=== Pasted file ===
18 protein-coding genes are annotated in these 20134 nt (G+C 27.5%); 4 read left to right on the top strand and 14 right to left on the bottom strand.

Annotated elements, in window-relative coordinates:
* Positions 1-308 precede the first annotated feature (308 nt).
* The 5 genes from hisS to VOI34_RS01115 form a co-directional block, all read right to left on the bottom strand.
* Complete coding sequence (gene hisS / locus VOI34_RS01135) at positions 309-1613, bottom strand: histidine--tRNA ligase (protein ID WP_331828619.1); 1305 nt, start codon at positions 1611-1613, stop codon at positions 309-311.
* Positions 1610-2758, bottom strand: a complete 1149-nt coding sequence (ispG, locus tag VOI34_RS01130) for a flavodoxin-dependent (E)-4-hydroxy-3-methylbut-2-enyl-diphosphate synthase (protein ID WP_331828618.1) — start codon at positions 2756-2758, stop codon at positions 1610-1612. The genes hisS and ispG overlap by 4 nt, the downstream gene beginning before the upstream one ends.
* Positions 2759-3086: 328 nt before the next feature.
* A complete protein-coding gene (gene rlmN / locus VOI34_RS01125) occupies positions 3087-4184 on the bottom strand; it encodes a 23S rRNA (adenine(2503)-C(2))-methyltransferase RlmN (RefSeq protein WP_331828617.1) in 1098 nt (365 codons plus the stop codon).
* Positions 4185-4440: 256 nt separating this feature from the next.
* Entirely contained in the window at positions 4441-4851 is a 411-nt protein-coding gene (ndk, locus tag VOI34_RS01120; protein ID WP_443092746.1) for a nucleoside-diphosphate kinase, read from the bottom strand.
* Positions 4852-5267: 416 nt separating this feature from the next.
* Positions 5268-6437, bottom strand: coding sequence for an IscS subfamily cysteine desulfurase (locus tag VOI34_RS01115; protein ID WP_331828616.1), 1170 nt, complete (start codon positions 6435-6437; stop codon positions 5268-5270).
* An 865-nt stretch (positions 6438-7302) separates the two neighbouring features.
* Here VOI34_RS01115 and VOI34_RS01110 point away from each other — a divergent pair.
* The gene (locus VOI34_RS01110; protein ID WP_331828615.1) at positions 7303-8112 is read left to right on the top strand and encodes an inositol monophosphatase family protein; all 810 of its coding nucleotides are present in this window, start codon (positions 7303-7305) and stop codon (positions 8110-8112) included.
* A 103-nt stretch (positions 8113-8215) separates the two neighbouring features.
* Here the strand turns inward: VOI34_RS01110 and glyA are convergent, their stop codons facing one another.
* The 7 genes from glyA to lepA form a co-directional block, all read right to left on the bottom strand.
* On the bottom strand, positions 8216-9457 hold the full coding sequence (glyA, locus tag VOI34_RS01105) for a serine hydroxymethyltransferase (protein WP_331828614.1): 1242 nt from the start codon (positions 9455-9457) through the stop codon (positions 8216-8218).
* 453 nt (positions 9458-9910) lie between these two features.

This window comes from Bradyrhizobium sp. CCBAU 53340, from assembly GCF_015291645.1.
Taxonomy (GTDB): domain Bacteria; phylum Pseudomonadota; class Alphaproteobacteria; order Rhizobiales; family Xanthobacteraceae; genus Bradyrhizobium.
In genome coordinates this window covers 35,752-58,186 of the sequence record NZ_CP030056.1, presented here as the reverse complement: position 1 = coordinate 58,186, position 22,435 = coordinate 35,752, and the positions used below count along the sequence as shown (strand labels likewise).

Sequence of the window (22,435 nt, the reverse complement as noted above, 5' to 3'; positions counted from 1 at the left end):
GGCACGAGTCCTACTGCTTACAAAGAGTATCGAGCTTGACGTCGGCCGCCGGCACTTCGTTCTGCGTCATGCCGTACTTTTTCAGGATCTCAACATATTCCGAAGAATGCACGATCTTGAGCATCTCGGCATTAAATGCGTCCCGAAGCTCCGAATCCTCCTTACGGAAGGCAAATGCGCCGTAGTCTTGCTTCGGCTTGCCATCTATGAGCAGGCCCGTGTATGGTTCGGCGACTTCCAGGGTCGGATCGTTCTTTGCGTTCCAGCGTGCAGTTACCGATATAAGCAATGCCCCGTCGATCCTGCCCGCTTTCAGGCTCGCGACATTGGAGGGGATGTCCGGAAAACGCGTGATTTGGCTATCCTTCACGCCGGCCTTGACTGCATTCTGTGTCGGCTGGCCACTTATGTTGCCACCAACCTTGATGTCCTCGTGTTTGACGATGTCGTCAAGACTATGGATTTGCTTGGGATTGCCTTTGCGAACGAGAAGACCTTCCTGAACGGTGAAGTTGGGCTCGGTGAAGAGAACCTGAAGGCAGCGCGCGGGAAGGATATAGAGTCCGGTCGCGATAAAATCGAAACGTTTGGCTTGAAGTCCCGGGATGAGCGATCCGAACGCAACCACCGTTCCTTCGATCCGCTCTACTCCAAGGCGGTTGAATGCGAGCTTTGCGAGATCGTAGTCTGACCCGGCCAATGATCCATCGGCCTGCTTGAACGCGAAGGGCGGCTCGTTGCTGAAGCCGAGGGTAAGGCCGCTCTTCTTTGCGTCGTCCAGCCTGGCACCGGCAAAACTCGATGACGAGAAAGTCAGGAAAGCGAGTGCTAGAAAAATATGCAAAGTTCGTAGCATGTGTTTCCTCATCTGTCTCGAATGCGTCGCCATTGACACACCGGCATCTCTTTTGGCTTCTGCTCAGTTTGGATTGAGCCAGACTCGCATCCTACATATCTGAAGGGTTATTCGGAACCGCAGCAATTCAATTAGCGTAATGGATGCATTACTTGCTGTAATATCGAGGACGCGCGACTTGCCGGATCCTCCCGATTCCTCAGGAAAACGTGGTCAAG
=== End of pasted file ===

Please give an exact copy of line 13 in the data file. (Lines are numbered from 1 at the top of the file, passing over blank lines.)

* An 865-nt stretch (positions 6438-7302) separates the two neighbouring features.